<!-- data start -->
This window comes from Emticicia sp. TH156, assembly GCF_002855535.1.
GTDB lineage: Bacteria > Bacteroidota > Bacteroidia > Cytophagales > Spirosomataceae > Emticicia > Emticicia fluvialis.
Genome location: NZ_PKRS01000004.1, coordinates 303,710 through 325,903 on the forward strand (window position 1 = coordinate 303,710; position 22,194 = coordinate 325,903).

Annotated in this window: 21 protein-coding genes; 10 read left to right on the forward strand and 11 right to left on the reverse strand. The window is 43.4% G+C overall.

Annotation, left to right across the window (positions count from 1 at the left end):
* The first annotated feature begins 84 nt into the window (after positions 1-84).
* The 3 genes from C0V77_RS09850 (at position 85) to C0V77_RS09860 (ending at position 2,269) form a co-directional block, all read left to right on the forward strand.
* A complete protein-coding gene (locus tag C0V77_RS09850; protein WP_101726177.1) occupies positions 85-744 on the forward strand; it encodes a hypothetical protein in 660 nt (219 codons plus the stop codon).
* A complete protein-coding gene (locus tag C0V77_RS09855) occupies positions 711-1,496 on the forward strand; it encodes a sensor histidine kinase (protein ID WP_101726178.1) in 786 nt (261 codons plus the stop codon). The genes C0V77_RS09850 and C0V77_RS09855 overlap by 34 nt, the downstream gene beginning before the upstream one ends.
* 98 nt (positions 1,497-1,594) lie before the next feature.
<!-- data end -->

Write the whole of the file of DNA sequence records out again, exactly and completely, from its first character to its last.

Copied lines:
This window comes from Emticicia sp. TH156, assembly GCF_002855535.1.
GTDB lineage: Bacteria > Bacteroidota > Bacteroidia > Cytophagales > Spirosomataceae > Emticicia > Emticicia fluvialis.
Genome location: NZ_PKRS01000004.1, coordinates 303,710 through 325,903 on the forward strand (window position 1 = coordinate 303,710; position 22,194 = coordinate 325,903).

Annotated in this window: 21 protein-coding genes; 10 read left to right on the forward strand and 11 right to left on the reverse strand. The window is 43.4% G+C overall.

Annotation, left to right across the window (positions count from 1 at the left end):
* The first annotated feature begins 84 nt into the window (after positions 1-84).
* The 3 genes from C0V77_RS09850 (at position 85) to C0V77_RS09860 (ending at position 2,269) form a co-directional block, all read left to right on the forward strand.
* A complete protein-coding gene (locus tag C0V77_RS09850; protein WP_101726177.1) occupies positions 85-744 on the forward strand; it encodes a hypothetical protein in 660 nt (219 codons plus the stop codon).
* A complete protein-coding gene (locus tag C0V77_RS09855) occupies positions 711-1,496 on the forward strand; it encodes a sensor histidine kinase (protein ID WP_101726178.1) in 786 nt (261 codons plus the stop codon). The genes C0V77_RS09850 and C0V77_RS09855 overlap by 34 nt, the downstream gene beginning before the upstream one ends.
* 98 nt (positions 1,497-1,594) lie before the next feature.